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Blockers review - a funny and refreshingly sex-positive teen sex comedy


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Blockers is a surprisingly smart teen sex comedy that brings the laughs while promoting good parenting and encouraging thoughtful and healthy exploration of sex and sexuality.

Leslie Mann, Ike Barinholtz, and John Cena in Blockers (2018)

Three parents, Lisa, Hunter and Mitchell (Leslie Mann, Ike Barinholtz and John Cena) find out that their respective daughters Julie, Kayla and Sam (Kathryn Newton, Gideon Adlon and Geraldine Viswanathan) are planning to lose their virginities on prom night – and they decide to interfere.

Hijinks, including nakedness, butt-chugging and projectile vomiting ensue, but when all is said and done, the parents and their kids learn to love each other even more, and a lesson or two to boot.

So far, so typical, but what makes Blockers stand out as a teen sex comedy is how much it insists on deconstructing its own premise in surprisingly smart and insightful ways.

For starters, the parents wanting to stop their kids from having sex isn’t the whole story. Lisa, who is very close with her daughter is afraid of losing her and being on her own; Hunter knows his daughter is secretly gay and wants to stop her from doing something she’ll regret and Mitchell… is just overprotective, but Cena is the funniest actor in this so that evens it out.

In addition to the added character layers, Mitchell, who is initially portrayed as a neglectful asshole, is the first to criticize the other parents for messing with their kids’ lives. He only changes his mind when he sees Sam is clearly miserable with her male date.

Blockers takes just about every available opportunity to point out, to the character’s faces, that what they’re doing is wrong and that they should allow their kids to explore their sexuality on their own terms – as long as they’re being smart and careful about it, which they’re always shown to be.

Hell, the movie even goes a little too far, as sometimes it almost comes across as preachy. The message is definitely heard loud and clear, and it’s a good message to have, which makes the occasional overzealousness of the delivery easier to deal with it.

Blockers has a sex scene where a woman says ‘No’ part-way and the guy respects her decision and doesn’t push it. Blockers has an important sub-plot about a lesbian struggling with coming out to her family and friends and also coming to grips with her own sexuality.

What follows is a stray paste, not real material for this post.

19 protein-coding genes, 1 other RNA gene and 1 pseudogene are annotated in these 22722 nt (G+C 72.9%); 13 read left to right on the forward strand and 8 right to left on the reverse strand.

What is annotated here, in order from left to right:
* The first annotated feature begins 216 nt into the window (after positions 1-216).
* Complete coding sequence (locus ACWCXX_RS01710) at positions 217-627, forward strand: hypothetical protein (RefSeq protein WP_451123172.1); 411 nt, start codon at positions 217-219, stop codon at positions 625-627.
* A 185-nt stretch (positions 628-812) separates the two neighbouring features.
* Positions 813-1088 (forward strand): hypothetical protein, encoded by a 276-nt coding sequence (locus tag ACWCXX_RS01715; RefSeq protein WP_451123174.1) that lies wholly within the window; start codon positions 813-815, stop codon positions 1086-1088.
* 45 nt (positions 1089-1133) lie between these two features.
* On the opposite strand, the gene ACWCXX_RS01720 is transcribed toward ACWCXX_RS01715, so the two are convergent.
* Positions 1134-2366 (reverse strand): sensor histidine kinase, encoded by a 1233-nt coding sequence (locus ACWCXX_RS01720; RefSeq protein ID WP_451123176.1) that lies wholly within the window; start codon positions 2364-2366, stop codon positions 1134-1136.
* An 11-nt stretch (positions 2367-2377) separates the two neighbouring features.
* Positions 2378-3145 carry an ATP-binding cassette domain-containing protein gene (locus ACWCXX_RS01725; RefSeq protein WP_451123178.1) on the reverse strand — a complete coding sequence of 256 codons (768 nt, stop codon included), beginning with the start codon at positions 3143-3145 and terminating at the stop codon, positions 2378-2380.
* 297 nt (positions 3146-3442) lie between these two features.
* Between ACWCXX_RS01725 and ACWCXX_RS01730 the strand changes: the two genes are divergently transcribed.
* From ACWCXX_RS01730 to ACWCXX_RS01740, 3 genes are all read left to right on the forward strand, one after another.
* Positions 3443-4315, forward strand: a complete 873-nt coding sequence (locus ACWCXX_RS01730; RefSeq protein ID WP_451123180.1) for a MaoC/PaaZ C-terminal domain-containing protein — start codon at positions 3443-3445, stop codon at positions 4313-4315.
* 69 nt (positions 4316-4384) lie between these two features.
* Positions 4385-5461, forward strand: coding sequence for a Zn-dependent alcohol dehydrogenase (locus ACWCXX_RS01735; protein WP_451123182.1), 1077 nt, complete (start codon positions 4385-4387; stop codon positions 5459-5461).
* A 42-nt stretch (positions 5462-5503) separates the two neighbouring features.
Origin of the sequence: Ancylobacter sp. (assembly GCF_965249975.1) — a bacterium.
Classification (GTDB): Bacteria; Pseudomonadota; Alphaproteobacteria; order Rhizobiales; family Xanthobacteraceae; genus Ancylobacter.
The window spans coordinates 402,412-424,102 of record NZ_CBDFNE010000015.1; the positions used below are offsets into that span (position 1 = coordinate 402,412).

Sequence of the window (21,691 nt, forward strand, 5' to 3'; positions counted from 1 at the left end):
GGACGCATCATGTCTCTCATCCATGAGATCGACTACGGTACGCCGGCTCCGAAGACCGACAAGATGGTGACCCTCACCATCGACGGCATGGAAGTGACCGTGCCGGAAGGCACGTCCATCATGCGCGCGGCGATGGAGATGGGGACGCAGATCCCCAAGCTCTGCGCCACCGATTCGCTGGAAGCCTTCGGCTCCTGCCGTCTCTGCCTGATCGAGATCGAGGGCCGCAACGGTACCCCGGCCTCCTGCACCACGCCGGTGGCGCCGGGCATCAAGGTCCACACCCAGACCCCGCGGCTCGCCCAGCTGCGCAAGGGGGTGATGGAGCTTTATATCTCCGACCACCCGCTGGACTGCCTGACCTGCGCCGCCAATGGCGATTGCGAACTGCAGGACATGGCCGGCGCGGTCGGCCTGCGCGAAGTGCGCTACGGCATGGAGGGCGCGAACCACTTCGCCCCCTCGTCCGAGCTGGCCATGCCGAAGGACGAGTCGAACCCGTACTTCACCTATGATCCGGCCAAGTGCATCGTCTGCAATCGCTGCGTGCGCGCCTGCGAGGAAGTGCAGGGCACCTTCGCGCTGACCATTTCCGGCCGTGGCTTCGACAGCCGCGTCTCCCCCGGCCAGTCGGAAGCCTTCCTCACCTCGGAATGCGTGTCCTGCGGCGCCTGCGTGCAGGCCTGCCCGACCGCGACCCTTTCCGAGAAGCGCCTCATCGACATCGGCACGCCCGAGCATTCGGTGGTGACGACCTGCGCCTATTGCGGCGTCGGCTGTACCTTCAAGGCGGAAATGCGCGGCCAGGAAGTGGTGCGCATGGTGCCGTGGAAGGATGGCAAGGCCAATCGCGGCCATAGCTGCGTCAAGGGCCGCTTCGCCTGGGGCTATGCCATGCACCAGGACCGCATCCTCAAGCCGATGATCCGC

The writing isn’t subtle and there are times where the dialogue doesn’t really sound like the way people talk, but the sentiment is sincere and thoughtful throughout.

Weirdly enough, Blockers is so considerate and careful in how it tackles sex, sexuality and parenting that it makes the big teen sex comedy gross-out scenes seem almost out of place. Yeah, they’re funny (especially the butt-chugging bit), but it’s hard to shake the feeling that they’re only here to be checked off a list.

John Cena is hilarious throughout, but the whole cast also undoubtedly gets a chance to shine and show off their comedic chops. Some jokes land, other don’t, but even when it’s short on laughs, the likable characters and the overall healthy attitude towards sex help the movie along.

It is also pretty nice to see young women that are written well, have distinct personalities and are just good friends that support and empower one another. No jealousy, no love triangles, no catfights or the like. It’s not that these things don’t happen in real life, but they’re overdone in hackneyed fiction.

Blockers is, in a word, refreshing. The comedy is solid, the characters likable and the movie’s overall story is just full of so much positivity and encourages such healthy attitudes that it’s very hard not to like. It’s a thoughtful, feel-good movie that also happens to have a close-up of testicles being grabbed and someone getting sprayed in the face with ass beer.

We live in strange times.

Blockers is out in cinemas now, distributed by Universal Pictures.

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